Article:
When his invitation to have lunch with him arrived, I wondered what it would be like. I wondered what I could bring to or say at the meeting which would inspire and make a contribution. I wondered whether or not lunch with him would be ... well ... demanding.

There was, in retrospect, no need to wonder what to bring. All he wants from anyone is for them to bring who they really are. There was, in retrospect, no need to wonder what to say. In the opening afforded by people being who they really are together, whatever gets said is what wants to be said. And, in retrospect, wondering if lunch with him would be demanding was like wondering if hammering continues once the nail is driven home. He's chooses being demanding  like choosing the right tool when that particular tool is what's needed to get the job done. When the job's done and that particular tool is no longer needed, he puts it back in the tool box until it's needed again.

He showed me two perfect exotic bonsai  miniature trees he's been cultivating for years. We talked about the vagaries of email. I said I'm twenty responses backlogged. He said he's nearly two thousand responses backlogged. I commented that's a different league. That's the majors, I said. He said no we're in the same league.

Lunch was served in two elegant identical sets of oriental dishes placed in front of each of us. Sitting opposite each other we immediately traded two items, he preferring seafood served to me, I preferring a salad served to him. As we ate he asked about my family and about my children's school grades. I shared how I'd transformed my relationship with my mother by noticing my already always listening for her. He shared about his children, how they're each in great shape in their lives. He agreed with me which one of them I asserted most reflects his genetic legacy. He spoke with profound kindness about his mother. As I listened it was clear to me how strong his family bond is: his bond with them and their bond with him. He is deeply, deeply moved when he speaks about his family.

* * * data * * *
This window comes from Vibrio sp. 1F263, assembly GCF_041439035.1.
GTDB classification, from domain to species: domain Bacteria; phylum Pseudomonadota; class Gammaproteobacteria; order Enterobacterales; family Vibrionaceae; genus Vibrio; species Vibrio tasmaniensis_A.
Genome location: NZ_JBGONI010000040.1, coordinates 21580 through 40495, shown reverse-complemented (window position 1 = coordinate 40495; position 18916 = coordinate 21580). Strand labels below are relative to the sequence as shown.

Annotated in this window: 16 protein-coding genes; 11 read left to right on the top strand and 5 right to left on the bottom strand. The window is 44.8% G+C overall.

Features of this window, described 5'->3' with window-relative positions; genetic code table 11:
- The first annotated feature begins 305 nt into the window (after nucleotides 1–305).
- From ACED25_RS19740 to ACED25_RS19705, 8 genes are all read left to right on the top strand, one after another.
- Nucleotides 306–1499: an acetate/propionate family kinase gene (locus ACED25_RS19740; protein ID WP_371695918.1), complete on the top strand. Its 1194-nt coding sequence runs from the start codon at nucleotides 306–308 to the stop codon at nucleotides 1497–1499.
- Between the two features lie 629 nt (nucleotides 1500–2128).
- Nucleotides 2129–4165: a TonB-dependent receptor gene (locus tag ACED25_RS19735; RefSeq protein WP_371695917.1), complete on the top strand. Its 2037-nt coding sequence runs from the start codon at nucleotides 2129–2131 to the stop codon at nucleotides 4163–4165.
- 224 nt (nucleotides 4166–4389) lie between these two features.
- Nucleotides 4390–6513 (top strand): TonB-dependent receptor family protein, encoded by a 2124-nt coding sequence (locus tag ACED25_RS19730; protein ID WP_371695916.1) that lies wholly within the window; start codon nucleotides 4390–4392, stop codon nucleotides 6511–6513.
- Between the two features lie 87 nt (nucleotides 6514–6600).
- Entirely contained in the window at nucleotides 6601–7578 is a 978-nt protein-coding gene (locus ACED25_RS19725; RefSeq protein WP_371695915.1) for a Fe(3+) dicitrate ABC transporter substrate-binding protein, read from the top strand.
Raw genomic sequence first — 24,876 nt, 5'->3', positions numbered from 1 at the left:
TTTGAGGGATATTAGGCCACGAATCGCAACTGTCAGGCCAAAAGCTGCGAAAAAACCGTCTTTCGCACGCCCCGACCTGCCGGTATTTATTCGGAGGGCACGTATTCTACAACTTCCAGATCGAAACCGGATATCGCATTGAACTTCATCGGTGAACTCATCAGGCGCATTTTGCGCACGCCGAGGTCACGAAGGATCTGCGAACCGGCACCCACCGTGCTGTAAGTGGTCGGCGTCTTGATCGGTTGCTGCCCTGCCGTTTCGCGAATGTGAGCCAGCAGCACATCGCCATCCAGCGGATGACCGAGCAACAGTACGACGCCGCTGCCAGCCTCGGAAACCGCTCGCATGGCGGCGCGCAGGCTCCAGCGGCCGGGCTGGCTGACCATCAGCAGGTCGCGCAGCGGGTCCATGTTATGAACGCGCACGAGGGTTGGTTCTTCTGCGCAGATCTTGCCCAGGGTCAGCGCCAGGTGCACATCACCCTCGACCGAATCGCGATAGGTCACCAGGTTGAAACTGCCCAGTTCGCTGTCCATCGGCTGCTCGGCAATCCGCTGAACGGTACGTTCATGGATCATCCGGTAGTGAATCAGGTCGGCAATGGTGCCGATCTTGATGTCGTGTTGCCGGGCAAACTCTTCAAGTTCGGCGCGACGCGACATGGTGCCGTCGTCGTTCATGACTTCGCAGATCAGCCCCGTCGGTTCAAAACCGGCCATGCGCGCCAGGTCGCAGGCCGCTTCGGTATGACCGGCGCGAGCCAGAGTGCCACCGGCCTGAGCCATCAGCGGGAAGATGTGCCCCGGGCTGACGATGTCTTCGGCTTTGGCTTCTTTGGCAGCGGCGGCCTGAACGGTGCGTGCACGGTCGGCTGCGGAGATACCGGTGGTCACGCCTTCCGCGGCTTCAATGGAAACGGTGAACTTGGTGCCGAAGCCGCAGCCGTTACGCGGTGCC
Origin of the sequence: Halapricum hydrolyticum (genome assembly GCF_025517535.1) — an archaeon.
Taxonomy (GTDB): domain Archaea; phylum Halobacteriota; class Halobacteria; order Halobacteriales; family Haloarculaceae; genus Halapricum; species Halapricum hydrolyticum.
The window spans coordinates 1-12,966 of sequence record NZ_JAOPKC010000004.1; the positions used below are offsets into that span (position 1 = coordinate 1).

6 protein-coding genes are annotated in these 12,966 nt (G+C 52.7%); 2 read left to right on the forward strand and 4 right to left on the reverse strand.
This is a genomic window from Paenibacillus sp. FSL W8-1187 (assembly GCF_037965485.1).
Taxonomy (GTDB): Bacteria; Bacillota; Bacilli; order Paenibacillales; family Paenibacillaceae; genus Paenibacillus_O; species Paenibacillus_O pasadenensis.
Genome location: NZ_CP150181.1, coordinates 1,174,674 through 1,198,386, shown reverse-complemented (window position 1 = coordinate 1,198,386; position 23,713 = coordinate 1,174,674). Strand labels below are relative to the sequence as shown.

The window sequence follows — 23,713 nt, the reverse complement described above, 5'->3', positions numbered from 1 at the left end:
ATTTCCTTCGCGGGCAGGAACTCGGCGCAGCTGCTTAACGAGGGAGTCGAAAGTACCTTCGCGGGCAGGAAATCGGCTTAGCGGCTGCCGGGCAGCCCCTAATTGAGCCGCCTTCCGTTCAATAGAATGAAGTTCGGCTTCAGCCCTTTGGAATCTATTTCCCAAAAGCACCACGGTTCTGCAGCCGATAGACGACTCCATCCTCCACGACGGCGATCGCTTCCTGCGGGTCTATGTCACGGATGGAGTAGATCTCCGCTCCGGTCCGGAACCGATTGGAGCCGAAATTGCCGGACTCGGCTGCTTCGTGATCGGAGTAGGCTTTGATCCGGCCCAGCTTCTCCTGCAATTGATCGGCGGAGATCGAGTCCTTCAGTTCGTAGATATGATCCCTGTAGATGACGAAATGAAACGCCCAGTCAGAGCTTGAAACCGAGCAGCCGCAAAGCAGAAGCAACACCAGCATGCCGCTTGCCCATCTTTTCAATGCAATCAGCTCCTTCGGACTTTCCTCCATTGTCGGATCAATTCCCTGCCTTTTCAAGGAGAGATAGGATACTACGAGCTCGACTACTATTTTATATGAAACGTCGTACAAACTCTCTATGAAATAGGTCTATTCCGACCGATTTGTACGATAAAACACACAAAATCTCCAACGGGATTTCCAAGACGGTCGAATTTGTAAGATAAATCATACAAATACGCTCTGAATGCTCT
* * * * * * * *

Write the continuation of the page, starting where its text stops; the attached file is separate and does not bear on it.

I shared with him what it was like catching my first wave in Hawai'i after a twenty year break from surfing. I put down my chopsticks to demonstrate how a surfer paddles to take off on a wave. I mentioned how my morning and evening swimming regimen had given me new upper body strength, without which returning to surfing so quickly after a twenty year hiatus would have been almost impossible. He's not a surfer but I'm totally clear he got the thrill of that first ride. He shared with me about the treatise on integrity he's working on, and about his truly brutal travel schedule.

It's natural when I'm with someone I love to not want to say goodbye. It's normal for me to not want to leave. When our allocated time together was up, we said goodbye and I left. There was nothing unfinished, nothing hanging, nothing incomplete.

We'll meet again soon, somewhere on this planet. Exactly where and exactly when has yet to be determined. If it turns out Antarctica is the most convenient place to meet for breakfast next time, I'll find a way to get there.

Come to think of it, given his relentless ongoing global seminar presentation commitments, that may not be as far fetched as it sounds.